Katie's Healthy Bites: Grilled Fish 101

Katie Cavuto Boyle teaches you the right way to cook fish on the grill and shares some healthy recipes for grilled fish.
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FNM Salmon

FNM Salmon

Seasoned and Grilled Salmon in a White Dish on A Green Place Setting

Photo by: Karl Juengel / Studio D ©Hearst Communications inc., 2009

Karl Juengel / Studio D, Hearst Communications inc., 2009

School may be out for summer, but that doesn’t mean you still can’t learn a thing or two. What better way to boost your  brain power than by combining two of the most loved aspects of the season – barbecue and the ocean – than to grilling up some fresh fish? With its mind-boosting omega-3s, grilled fish will ensure that you clear your brain of the summer “fog,” and when done right, it will blow those boring hamburgers and hot dogs out of the water. So get ready for Grilling Fish 101.

1. Fish Selection As any cook knows, starting with the right ingredients is the key to a successful dish. First, choose a hardier fish, such as salmon, tuna, swordfish or sea bass, because they all hold up well on the grill. Avoid delicate fish like cod as it tends to break apart when grilling. Also, it is best to grill thick, skin-on filets or steaks since they are sturdier and easier to flip.

2. Flavorings The only way to truly ruin a piece of fish is to overcook it, so get creative with flavor! Experiment with different spice rubs and marinades until you find your favorite. Salmon can stand up to more robust seasonings because of its naturally intense flavor, but to highlight the simple flavors of any fish, I recommend seasoning it with just a little lemon juice, salt, and pepper. (See below for great fish grilling recipes.)

3. Prepare the Grill ­Having your fish stick to the grates of your grill will earn you a failing grade in this Fish 101, but such a mishap can be prevented by properly preparing the grill. First, loosely place aluminum foil or a disposable aluminum pan over the grates and preheat the grill on high for at least ten minutes before adding the fish. Doing so will ensure a completely clean and hot (a hot grill is key) cooking surface, which helps prevent sticking. Next, remove the foil and brush the grates clean with a wired-grill brush. To further avoid sticking, rub the grates with an oil soaked paper towel until grill appears shiny.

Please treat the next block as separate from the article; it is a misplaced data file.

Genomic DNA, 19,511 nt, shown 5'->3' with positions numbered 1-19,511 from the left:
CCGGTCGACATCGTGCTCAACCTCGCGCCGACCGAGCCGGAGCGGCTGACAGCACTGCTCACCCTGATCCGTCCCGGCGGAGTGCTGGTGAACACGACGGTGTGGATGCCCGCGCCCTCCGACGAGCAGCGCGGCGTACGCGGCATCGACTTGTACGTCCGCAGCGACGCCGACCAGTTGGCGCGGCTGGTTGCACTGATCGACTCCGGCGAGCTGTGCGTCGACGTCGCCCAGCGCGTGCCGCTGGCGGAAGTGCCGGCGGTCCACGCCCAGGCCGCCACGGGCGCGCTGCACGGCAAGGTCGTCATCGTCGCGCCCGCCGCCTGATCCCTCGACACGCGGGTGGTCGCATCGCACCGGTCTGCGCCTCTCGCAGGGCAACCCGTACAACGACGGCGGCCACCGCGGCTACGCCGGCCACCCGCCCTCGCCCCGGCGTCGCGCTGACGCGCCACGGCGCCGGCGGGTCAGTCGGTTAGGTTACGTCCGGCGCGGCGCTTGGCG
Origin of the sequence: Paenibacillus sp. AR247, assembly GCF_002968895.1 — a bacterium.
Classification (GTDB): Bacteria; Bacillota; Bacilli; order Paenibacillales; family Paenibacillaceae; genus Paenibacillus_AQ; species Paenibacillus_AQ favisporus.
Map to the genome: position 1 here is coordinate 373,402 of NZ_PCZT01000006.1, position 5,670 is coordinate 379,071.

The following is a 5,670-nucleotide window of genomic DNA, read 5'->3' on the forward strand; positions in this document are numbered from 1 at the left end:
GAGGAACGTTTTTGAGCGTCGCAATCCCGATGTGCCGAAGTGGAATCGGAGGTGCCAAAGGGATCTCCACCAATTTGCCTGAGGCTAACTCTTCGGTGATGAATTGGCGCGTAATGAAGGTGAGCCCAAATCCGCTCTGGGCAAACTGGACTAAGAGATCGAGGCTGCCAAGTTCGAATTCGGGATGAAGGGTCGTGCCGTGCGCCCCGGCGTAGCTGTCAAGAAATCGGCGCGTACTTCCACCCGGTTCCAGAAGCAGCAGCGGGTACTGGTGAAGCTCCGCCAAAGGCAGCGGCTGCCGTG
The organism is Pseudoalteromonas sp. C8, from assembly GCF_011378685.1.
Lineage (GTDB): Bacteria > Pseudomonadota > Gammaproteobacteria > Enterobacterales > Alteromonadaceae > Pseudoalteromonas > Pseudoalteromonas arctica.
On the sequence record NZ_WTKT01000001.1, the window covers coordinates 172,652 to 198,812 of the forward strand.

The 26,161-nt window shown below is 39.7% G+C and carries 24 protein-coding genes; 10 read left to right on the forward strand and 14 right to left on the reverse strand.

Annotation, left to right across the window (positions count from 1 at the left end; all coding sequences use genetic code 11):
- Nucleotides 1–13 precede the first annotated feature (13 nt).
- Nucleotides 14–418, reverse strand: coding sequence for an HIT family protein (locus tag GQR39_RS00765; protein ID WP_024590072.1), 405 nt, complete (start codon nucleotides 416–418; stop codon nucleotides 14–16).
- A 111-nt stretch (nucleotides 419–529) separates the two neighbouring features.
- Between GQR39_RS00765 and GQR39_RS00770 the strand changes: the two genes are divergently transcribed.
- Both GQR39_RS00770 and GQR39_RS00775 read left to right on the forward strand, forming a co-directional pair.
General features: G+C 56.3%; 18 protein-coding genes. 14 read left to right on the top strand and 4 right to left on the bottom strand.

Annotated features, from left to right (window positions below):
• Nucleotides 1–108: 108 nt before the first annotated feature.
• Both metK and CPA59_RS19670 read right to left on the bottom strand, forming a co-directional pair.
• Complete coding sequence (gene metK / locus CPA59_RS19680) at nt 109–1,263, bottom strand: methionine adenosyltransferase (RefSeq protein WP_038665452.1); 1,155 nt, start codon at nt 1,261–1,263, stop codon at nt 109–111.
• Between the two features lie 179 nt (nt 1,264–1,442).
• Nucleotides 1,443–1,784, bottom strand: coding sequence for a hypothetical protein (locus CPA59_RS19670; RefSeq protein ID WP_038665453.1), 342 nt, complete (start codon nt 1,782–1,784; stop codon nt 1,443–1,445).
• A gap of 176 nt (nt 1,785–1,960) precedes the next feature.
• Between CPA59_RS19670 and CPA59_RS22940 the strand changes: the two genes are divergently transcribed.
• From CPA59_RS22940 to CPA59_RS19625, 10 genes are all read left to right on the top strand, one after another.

4. Cooking the Fish Before placing it on the grill, dab fish dry and brush with oil to create the best sear and to avoid sticking. Turn the grill down to medium heat, add fish (skin side up if grilling filets), and flip with a fine-edged spatula halfway through cooking. In general, for every inch of thickness, fish should be cooked for approximately ten minutes until the fish separates into flakes, appears opaque and reaches an internal temperature of 145⁰F. BE CAREFUL! Check the fish two minutes before the estimated cook time is up because fish continues to cook once removed from the heat source, and as any good student knows, overcooking fish will earn you a spot in detention.

5. Alternatives If grilling directly on the grates still seems to be above your grade level, there are some easy alternatives, such as grilling the fish en papillote, which involves cooking the fish in an enclosed pouch or envelope of aluminum foil. Simply wrap the fish along with vegetables, lemon juice and additional seasonings in a foil pouch and grill over medium heat. Although this method is easy, it does take away from the smoky flavors produced by the grill.

Now, what would any 101 course be without a final exam? It’s time for you to put your newfound knowledge to the test with these basic tips and yummy recipes from grillmaster Bobby Flay!

Katie Cavuto Boyle, MS, RD, is a registered dietitian, personal chef and owner of HealthyBites, LLC. See Katie's full bio »

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